Disordered eating and eating disorders in israeli adolescents

Yael Latzer, Eliezer Witztum, Daniel Stein

Research output: Chapter in Book/Report/Conference proceedingChapterpeer-review


In the present chapter, we aimed to analyze the current state of affairs concerning disordered eating and eating disorders among adolescents in Israel. In comparing different Jewish sub-populations, women living in a kibbutz have been found until recently to show higher rates of disordered eating than other Israeli samples. However, recent studies show no such difference between kibbutz members and the general Israeli population. No clear-cut findings emerge with respect to the influence of immigration on the frequency of disordered eating. However despite the massive immigration that Israel has experienced since the late 1980s, the number of immigrants seeking treatment for EDs has been relatively quite low. In contrast the frequency of disordered eating is less prevalent among Jewish religious observance and among Israeli Arabs, reflecting the traditional non-Westernized characteristics of their society. Accordingly, diverse Israeli-Arab sub-populations show different rates of disordered eating, depending upon their degree of exposure to Westernized influences and the presence of conflict between modern and traditional values. One important finding highlighted in our review is the high rate of disturbed eating behaviors among Israeli male and female adolescents in comparison to many other Western industrialized countries. This finding raises critical questions about the emotional well-being of Israeli adolescents.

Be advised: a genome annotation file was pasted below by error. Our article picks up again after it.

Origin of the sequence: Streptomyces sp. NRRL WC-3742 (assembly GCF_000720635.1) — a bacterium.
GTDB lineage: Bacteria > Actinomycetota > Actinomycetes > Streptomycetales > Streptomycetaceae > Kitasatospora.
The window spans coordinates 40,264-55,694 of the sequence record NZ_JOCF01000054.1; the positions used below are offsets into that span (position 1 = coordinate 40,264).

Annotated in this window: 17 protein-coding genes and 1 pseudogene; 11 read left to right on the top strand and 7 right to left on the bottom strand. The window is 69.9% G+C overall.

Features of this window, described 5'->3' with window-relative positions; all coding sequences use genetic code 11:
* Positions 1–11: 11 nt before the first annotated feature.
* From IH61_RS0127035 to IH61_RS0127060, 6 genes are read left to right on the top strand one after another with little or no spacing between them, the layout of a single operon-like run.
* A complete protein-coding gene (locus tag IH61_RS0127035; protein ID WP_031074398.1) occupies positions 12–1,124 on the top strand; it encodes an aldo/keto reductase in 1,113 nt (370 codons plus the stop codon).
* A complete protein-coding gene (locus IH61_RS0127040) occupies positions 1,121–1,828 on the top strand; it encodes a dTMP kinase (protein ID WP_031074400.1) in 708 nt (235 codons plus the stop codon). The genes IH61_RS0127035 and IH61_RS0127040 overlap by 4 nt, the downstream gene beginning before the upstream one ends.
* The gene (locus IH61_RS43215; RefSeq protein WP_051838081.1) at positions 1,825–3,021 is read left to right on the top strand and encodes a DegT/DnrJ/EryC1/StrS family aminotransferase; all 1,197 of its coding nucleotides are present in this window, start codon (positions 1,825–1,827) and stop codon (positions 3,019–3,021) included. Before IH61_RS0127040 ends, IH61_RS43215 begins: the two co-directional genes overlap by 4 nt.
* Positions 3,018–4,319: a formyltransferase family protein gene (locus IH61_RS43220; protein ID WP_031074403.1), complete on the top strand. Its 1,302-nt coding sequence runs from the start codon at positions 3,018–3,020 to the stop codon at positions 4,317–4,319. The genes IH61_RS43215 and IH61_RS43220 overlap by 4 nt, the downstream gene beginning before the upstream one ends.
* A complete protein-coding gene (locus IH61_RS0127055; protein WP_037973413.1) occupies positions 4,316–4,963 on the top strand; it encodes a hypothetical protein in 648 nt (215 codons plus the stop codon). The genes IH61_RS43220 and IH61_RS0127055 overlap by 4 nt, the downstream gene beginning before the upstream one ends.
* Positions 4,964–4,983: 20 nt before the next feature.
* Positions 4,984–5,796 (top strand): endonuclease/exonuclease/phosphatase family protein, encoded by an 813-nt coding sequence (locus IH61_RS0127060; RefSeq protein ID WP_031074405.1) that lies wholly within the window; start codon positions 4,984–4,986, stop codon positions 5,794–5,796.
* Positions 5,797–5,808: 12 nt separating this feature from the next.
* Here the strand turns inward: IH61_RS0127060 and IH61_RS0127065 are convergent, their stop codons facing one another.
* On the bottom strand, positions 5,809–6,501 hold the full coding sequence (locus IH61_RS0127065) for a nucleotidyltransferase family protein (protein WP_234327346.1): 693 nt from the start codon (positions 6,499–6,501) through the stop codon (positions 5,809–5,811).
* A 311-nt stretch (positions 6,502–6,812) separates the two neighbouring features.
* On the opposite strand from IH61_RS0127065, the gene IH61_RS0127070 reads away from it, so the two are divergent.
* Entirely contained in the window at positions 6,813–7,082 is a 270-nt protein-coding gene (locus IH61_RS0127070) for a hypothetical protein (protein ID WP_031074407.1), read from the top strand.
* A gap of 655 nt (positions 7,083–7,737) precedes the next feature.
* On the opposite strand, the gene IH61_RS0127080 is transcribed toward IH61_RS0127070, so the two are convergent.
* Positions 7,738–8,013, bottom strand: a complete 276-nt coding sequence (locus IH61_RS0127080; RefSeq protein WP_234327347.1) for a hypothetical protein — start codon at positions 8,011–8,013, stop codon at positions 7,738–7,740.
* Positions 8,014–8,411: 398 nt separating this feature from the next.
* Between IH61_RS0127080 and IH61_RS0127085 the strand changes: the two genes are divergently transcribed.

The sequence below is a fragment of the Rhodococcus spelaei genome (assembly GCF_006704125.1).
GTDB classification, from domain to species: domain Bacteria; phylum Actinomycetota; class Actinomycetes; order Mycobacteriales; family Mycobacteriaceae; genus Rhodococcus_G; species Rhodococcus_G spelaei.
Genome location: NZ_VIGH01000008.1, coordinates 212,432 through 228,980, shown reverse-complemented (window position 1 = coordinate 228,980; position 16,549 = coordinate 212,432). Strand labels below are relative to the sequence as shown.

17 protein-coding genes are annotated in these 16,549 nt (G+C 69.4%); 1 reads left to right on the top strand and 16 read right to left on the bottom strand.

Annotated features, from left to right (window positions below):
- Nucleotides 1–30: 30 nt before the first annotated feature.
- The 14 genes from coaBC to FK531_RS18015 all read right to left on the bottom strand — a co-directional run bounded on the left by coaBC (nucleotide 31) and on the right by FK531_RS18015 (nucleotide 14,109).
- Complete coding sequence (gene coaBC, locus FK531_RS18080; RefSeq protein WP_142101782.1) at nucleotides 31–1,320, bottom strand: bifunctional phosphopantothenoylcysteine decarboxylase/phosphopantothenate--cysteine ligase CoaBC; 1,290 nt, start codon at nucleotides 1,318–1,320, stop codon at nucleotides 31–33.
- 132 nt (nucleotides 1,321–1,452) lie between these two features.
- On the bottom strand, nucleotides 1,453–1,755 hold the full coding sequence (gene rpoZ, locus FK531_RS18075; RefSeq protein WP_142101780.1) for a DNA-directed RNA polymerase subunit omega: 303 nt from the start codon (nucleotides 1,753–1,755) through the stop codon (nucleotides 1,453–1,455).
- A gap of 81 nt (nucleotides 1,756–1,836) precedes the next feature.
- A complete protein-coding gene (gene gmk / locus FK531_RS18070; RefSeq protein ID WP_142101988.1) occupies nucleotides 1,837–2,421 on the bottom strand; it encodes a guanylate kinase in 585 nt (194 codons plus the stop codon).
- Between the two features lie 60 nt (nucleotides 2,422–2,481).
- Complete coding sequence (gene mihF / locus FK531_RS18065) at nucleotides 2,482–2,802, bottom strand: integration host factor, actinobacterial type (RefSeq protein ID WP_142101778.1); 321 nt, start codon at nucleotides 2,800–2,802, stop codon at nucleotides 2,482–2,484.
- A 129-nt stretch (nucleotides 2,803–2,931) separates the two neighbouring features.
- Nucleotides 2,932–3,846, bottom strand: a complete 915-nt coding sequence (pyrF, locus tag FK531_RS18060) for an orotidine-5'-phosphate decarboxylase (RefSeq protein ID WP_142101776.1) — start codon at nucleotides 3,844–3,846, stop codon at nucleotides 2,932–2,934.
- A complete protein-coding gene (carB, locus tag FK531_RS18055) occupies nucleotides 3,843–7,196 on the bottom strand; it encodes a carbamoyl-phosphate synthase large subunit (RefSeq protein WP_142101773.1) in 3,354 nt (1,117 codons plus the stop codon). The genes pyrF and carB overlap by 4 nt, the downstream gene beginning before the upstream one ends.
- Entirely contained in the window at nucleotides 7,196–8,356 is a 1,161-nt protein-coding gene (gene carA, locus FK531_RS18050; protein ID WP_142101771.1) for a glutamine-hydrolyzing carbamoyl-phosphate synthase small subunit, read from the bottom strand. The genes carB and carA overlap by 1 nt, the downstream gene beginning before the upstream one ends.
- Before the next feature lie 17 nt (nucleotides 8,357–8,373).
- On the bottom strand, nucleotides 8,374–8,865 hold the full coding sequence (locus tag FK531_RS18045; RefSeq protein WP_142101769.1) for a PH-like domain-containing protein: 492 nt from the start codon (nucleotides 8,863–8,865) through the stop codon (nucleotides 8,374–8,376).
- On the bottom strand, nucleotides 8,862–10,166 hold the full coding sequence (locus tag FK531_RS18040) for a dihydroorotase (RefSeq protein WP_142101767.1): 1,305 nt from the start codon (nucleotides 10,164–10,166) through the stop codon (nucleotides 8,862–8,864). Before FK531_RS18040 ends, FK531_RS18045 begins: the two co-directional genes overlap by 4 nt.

Original languageEnglish
Title of host publicationThe Dance of Sleeping and Eating among Adolescents
Subtitle of host publicationNormal and Pathological Perspectives
PublisherNova Science Publishers, Inc.
Number of pages14
ISBN (Electronic)9781624173660
StatePublished - 5 Oct 2012

Bibliographical note

Publisher Copyright:
© 2012 by Nova Science Publishers, Inc.

ASJC Scopus subject areas

  • General Health Professions
  • General Medicine


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